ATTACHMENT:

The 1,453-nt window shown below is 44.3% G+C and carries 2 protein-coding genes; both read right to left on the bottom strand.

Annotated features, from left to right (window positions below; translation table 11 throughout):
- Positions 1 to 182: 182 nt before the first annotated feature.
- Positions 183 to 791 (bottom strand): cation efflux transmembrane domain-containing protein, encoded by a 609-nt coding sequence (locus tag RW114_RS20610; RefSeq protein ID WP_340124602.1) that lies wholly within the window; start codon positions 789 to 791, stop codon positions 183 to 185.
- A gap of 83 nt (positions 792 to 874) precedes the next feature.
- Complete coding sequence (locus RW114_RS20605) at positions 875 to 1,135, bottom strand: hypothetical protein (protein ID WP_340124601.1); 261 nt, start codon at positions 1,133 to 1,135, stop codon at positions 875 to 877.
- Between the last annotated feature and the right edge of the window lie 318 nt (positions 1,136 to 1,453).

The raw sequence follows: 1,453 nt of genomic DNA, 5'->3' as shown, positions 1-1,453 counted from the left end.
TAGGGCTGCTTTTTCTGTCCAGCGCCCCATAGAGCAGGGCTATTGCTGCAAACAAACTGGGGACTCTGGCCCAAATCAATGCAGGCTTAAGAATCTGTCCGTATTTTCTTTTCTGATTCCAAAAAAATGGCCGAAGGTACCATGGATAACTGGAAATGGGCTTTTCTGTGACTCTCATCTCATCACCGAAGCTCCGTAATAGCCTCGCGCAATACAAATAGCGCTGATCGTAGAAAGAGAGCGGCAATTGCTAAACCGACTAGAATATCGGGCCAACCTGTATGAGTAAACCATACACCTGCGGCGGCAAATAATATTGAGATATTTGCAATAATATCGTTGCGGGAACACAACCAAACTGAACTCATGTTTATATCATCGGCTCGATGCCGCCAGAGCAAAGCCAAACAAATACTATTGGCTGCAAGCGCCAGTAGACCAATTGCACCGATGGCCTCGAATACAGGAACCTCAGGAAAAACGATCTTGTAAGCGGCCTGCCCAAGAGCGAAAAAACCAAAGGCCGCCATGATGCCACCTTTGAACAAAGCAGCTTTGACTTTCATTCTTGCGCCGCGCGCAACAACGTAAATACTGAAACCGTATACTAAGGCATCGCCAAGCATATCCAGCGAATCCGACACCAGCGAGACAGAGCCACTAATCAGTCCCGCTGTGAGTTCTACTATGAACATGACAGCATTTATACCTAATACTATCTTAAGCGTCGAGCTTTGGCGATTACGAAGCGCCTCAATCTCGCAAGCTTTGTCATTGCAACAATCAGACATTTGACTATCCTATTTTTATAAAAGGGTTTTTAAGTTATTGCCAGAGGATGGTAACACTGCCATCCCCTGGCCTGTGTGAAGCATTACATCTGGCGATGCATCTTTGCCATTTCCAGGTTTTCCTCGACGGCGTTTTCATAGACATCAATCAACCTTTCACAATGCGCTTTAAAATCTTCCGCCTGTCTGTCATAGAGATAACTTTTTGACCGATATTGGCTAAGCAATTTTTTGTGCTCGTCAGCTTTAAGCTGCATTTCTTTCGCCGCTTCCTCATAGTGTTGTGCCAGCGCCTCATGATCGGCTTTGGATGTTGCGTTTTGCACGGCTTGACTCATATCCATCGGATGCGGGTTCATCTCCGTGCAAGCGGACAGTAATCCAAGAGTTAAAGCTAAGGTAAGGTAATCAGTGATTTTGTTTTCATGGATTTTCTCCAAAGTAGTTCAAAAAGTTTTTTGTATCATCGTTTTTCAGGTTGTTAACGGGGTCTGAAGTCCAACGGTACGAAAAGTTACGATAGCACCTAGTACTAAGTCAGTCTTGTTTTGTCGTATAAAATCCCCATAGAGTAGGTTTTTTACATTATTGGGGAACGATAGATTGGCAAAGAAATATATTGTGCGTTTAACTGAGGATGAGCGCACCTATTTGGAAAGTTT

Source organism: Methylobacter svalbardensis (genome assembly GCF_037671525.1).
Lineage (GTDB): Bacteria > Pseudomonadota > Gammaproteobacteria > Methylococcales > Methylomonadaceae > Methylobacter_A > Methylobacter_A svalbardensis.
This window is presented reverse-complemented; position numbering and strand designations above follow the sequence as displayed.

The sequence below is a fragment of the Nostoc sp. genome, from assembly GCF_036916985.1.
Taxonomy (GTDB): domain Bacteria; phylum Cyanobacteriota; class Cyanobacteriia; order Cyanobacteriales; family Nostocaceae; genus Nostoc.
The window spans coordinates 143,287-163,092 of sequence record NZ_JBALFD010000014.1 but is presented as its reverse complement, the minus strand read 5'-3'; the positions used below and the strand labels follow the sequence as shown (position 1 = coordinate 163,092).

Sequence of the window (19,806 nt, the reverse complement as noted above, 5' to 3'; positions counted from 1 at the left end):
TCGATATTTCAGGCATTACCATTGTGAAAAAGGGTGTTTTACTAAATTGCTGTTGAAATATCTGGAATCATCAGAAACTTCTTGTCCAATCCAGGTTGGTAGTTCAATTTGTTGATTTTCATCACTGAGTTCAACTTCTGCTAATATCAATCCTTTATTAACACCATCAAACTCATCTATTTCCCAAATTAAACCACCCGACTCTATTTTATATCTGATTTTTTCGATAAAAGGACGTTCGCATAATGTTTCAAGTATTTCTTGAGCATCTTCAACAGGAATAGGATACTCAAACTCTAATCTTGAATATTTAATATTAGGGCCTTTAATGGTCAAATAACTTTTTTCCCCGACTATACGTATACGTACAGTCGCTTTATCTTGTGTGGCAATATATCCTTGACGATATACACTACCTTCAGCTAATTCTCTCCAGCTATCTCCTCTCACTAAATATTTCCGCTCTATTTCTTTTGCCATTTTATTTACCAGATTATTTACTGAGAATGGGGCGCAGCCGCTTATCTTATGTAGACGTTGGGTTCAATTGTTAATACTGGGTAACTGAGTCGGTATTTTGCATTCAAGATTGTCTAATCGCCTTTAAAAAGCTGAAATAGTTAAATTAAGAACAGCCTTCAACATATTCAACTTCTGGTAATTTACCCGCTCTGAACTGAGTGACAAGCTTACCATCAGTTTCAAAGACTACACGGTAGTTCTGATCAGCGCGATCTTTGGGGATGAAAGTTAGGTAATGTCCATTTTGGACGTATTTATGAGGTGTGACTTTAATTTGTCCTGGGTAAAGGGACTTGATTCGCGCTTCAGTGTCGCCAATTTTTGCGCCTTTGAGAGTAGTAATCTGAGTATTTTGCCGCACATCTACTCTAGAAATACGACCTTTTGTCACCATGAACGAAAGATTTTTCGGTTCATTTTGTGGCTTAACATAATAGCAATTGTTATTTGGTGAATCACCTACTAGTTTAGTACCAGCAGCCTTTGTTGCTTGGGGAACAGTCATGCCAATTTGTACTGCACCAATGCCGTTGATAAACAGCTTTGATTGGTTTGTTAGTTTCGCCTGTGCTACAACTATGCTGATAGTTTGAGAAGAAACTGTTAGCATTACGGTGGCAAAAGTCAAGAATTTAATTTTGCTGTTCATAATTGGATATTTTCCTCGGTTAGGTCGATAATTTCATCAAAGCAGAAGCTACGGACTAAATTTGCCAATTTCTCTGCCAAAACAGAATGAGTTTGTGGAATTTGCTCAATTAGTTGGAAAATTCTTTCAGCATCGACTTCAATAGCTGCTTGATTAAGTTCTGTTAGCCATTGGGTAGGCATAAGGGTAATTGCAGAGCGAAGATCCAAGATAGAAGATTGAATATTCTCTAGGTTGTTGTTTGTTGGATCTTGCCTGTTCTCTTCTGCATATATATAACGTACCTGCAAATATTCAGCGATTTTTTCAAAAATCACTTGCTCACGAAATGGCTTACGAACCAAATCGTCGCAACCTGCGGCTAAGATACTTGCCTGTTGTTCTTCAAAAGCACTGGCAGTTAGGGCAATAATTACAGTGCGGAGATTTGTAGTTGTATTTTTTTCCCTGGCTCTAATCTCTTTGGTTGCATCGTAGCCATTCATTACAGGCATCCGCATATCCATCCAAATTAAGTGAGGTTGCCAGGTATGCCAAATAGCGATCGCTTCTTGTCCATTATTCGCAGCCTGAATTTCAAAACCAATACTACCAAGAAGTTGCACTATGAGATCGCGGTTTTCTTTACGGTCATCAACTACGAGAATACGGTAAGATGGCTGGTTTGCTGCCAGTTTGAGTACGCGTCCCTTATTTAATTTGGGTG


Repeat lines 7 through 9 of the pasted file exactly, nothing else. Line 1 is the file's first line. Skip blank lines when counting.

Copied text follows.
- Between the last annotated feature and the right edge of the window lie 318 nt (positions 1,136 to 1,453).

The raw sequence follows: 1,453 nt of genomic DNA, 5'->3' as shown, positions 1-1,453 counted from the left end.
TAGGGCTGCTTTTTCTGTCCAGCGCCCCATAGAGCAGGGCTATTGCTGCAAACAAACTGGGGACTCTGGCCCAAATCAATGCAGGCTTAAGAATCTGTCCGTATTTTCTTTTCTGATTCCAAAAAAATGGCCGAAGGTACCATGGATAACTGGAAATGGGCTTTTCTGTGACTCTCATCTCATCACCGAAGCTCCGTAATAGCCTCGCGCAATACAAATAGCGCTGATCGTAGAAAGAGAGCGGCAATTGCTAAACCGACTAGAATATCGGGCCAACCTGTATGAGTAAACCATACACCTGCGGCGGCAAATAATATTGAGATATTTGCAATAATATCGTTGCGGGAACACAACCAAACTGAACTCATGTTTATATCATCGGCTCGATGCCGCCAGAGCAAAGCCAAACAAATACTATTGGCTGCAAGCGCCAGTAGACCAATTGCACCGATGGCCTCGAATACAGGAACCTCAGGAAAAACGATCTTGTAAGCGGCCTGCCCAAGAGCGAAAAAACCAAAGGCCGCCATGATGCCACCTTTGAACAAAGCAGCTTTGACTTTCATTCTTGCGCCGCGCGCAACAACGTAAATACTGAAACCGTATACTAAGGCATCGCCAAGCATATCCAGCGAATCCGACACCAGCGAGACAGAGCCACTAATCAGTCCCGCTGTGAGTTCTACTATGAACATGACAGCATTTATACCTAATACTATCTTAAGCGTCGAGCTTTGGCGATTACGAAGCGCCTCAATCTCGCAAGCTTTGTCATTGCAACAATCAGACATTTGACTATCCTATTTTTATAAAAGGGTTTTTAAGTTATTGCCAGAGGATGGTAACACTGCCATCCCCTGGCCTGTGTGAAGCATTACATCTGGCGATGCATCTTTGCCATTTCCAGGTTTTCCTCGACGGCGTTTTCATAGACATCAATCAACCTTTCACAATGCGCTTTAAAATCTTCCGCCTGTCTGTCATAGAGATAACTTTTTGACCGATATTGGCTAAGCAATTTTTTGTGCTCGTCAGCTTTAAGCTGCATTTCTTTCGCCGCTTCCTCATAGTGTTGTGCCAGCGCCTCATGATCGGCTTTGGATGTTGCGTTTTGCACGGCTTGACTCATATCCATCGGATGCGGGTTCATCTCCGTGCAAGCGGACAGTAATCCAAGAGTTAAAGCTAAGGTAAGGTAATCAGTGATTTTGTTTTCATGGATTTTCTCCAAAGTAGTTCAAAAAGTTTTTTGTATCATCGTTTTTCAGGTTGTTAACGGGGTCTGAAGTCCAACGGTACGAAAAGTTACGATAGCACCTAGTACTAAGTCAGTCTTGTTTTGTCGTATAAAATCCCCATAGAGTAGGTTTTTTACATTATTGGGGAACGATAGATTGGCAAAGAAATATATTGTGCGTTTAACTGAGGATGAGCGCACCTATTTGGAAAGTTT